Paragraphs in progression

A READABLE TEXT flows through a sequence of paragraphs, each of which serves a distinctive function. While experienced writers tend to build that succession instinctively, even the best can benefit from slowing down and identifying precisely what effects they are trying to achieve at each step.

Knowing a paragraph’s intended function will help focus its content, particularly when trying to articulate the value of a text—as an author must do in the introduction.

For the sake of simplicity, a paragraph’s core purpose can be divided into two categories: elements of basic structure and items providing more flexibility. By way of illustration, this text’s paragraphs aim to both describe their own role and convey the notion of a logical progression.

Essentials

Paragraphs fulfill a primary function: to make a point. When sharing your analysis, you inevitably break it down into parts, each presented as a standalone idea. These usually deserve a paragraph of their own, with sufficient elaboration and evidence to convince your reader before you move on.

At the same time, a series of paragraphs must be more than the sum of its parts—which is why paragraphs do not boil down to making new, separated points, but rather build on those that came before them. Often, for example, they present a counterpoint to the one just made.

Meanwhile, some points are bundled together, in a list whose purpose is to tick off several items that either do not require detailed explanations or, on the contrary, beg systematic elaboration. The latter applies to lists that briefly outline the structure of what follows—in this case, the variety of paragraphs that attend to unpacking a central idea: discussion, zoom-in, zoom-out, parallel, consequence, wrap-up, and so on.

Elaboration

Although a point can sometimes be made in one paragraph, many ideas will in fact require several. While some may be devoted to addressing counterpoints, many will instead usher in more nuance.

Proving a given point usually demands examples, which in turn may require several paragraphs to describe—especially when the author draws on vivid experiences or anecdotes. Synaps essays, for instance, often rely on detailed descriptions of people, places or events in ways that both support an analytic argument and provide the human depth needed for it to resonate.

Other paragraphs go in the opposite direction, resorting to conceptual generalizations. One can claim that journalistic prose often goes back and forth between real-life anecdotes and abstract statements, without having to pull up excerpts from actual publications.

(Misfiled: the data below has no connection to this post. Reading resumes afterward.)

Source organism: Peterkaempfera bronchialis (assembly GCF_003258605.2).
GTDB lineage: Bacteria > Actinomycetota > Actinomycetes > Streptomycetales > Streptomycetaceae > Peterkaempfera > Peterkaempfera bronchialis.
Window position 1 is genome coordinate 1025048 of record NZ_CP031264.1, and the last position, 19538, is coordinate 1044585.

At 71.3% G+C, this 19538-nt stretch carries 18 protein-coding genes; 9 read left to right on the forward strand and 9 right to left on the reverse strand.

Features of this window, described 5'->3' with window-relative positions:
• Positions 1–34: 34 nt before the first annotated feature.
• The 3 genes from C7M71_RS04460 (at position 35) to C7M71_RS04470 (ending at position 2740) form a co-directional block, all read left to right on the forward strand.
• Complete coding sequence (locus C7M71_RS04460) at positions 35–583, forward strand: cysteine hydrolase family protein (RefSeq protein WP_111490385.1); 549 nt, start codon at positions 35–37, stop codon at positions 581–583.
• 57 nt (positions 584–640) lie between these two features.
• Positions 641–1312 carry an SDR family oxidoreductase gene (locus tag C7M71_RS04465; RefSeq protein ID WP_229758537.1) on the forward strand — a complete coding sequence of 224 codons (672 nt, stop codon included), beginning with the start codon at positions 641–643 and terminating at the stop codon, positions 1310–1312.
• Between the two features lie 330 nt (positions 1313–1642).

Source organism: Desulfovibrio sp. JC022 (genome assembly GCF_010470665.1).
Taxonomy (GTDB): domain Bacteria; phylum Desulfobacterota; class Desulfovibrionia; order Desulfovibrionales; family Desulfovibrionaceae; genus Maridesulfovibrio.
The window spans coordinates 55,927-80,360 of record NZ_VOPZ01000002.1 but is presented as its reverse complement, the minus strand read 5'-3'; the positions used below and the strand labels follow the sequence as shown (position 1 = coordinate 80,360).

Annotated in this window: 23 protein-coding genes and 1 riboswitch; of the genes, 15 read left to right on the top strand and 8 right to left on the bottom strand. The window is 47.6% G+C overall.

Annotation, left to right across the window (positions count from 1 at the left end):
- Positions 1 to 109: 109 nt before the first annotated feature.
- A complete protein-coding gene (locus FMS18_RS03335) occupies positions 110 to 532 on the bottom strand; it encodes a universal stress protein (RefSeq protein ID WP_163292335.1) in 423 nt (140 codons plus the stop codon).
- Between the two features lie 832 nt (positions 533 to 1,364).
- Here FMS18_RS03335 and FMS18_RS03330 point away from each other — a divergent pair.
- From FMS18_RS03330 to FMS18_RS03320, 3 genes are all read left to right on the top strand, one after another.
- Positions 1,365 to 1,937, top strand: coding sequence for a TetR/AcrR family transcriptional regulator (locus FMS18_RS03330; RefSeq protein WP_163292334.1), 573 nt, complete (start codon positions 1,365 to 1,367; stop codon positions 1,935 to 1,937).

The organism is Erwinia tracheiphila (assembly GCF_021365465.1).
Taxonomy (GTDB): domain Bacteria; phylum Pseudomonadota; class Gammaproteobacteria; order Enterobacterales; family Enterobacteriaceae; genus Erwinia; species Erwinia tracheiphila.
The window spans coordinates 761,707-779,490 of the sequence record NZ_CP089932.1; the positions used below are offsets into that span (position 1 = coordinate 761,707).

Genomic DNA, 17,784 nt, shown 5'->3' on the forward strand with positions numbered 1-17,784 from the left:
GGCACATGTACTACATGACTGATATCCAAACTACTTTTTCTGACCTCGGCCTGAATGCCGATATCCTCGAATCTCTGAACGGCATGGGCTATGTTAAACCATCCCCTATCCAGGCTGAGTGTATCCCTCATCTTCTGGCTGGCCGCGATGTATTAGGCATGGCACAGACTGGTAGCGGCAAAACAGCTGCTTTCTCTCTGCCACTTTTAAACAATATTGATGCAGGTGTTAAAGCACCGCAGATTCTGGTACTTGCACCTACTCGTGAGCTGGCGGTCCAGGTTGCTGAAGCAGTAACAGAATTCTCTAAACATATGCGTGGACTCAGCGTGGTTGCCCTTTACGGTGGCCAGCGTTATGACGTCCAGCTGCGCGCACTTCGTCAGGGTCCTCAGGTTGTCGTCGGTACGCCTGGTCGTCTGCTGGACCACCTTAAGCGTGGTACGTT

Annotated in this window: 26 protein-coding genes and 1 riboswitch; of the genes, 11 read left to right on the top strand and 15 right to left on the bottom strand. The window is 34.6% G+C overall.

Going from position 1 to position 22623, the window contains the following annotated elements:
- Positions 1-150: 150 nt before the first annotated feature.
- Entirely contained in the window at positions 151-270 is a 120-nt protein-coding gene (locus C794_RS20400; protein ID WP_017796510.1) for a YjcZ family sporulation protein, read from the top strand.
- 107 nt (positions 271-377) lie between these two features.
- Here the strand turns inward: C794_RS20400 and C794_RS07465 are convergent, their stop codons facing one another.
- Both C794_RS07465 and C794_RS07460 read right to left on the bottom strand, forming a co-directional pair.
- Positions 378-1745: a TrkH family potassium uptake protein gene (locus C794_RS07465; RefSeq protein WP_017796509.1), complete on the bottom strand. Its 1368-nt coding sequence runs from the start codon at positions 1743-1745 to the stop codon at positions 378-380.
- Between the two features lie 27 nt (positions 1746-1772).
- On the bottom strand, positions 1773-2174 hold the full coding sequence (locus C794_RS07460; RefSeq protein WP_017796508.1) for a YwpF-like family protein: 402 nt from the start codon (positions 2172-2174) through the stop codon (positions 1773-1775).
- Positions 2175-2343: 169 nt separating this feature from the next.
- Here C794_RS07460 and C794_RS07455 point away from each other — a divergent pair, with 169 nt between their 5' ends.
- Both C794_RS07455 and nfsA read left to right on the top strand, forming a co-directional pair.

To make a point, an author may use a parallel, by translating the same idea into a different frame of reference. Paragraphs could thus be compared to a staircase, where each step supports the adjacent one. For their diversity, paragraphs are also akin to a toolbox, from which an author can pick whatever instrument best suits his or her aims.

As a result, authors must be prepared to make decisions based on what they need at any given juncture in the text. Say the previous paragraph posited a very broad point; the following one will narrow it down and give examples. Conversely, a highly specific anecdote will naturally lead to a few more sentences putting it in perspective. In that sense, each paragraph hints at what should follow.

Of course, there are many more options to choose from. The overall goal is not to be exhaustive, but to say enough to convince the reader of the overall argument: that writing functions as a progression of paragraphs, where each individual point acts as a stepping stone leading to the next.

Concluding

When editing a text, it can be useful to map out and tag each paragraph’s function. A well-structured text is revealingly easy to label, while a confused one makes that exercise virtually impossible. Recognizing what functional paragraphs are missing is an essential, albeit largely unconscious, aspect of editing.

This text could not end on the previous paragraph, because it wasn’t designed as a punchline but rather as the lead up to one. Just as an introduction aims to produce well-defined effects, a conclusion must bring the argument to a close—preferably with a resonant last sentence, a thoughtful takeaway, or even just a pun. Hopefully, this short essay will take you up a few steps in your own progression.

* * *